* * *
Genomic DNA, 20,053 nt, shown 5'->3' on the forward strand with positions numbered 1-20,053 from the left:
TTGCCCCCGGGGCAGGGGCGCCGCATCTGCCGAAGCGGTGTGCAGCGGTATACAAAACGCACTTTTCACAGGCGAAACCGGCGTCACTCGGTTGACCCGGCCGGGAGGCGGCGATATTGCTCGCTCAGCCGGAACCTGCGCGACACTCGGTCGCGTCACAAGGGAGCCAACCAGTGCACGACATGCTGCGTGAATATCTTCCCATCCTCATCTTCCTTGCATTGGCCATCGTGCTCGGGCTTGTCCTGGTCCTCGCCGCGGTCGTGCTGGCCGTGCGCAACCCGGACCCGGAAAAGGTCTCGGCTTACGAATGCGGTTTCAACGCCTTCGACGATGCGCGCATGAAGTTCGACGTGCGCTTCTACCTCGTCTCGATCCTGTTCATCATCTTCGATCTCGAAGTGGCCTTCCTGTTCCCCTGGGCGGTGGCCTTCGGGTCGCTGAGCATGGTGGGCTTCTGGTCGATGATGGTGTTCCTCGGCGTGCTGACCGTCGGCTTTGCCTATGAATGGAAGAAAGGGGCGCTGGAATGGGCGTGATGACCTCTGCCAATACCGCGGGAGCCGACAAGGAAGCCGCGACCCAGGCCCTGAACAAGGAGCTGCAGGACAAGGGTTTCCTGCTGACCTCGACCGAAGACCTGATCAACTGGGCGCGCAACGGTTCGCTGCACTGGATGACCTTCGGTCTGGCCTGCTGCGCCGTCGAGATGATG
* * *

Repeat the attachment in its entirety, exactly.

Genomic DNA, 20,053 nt, shown 5'->3' on the forward strand with positions numbered 1-20,053 from the left:
TTGCCCCCGGGGCAGGGGCGCCGCATCTGCCGAAGCGGTGTGCAGCGGTATACAAAACGCACTTTTCACAGGCGAAACCGGCGTCACTCGGTTGACCCGGCCGGGAGGCGGCGATATTGCTCGCTCAGCCGGAACCTGCGCGACACTCGGTCGCGTCACAAGGGAGCCAACCAGTGCACGACATGCTGCGTGAATATCTTCCCATCCTCATCTTCCTTGCATTGGCCATCGTGCTCGGGCTTGTCCTGGTCCTCGCCGCGGTCGTGCTGGCCGTGCGCAACCCGGACCCGGAAAAGGTCTCGGCTTACGAATGCGGTTTCAACGCCTTCGACGATGCGCGCATGAAGTTCGACGTGCGCTTCTACCTCGTCTCGATCCTGTTCATCATCTTCGATCTCGAAGTGGCCTTCCTGTTCCCCTGGGCGGTGGCCTTCGGGTCGCTGAGCATGGTGGGCTTCTGGTCGATGATGGTGTTCCTCGGCGTGCTGACCGTCGGCTTTGCCTATGAATGGAAGAAAGGGGCGCTGGAATGGGCGTGATGACCTCTGCCAATACCGCGGGAGCCGACAAGGAAGCCGCGACCCAGGCCCTGAACAAGGAGCTGCAGGACAAGGGTTTCCTGCTGACCTCGACCGAAGACCTGATCAACTGGGCGCGCAACGGTTCGCTGCACTGGATGACCTTCGGTCTGGCCTGCTGCGCCGTCGAGATGATG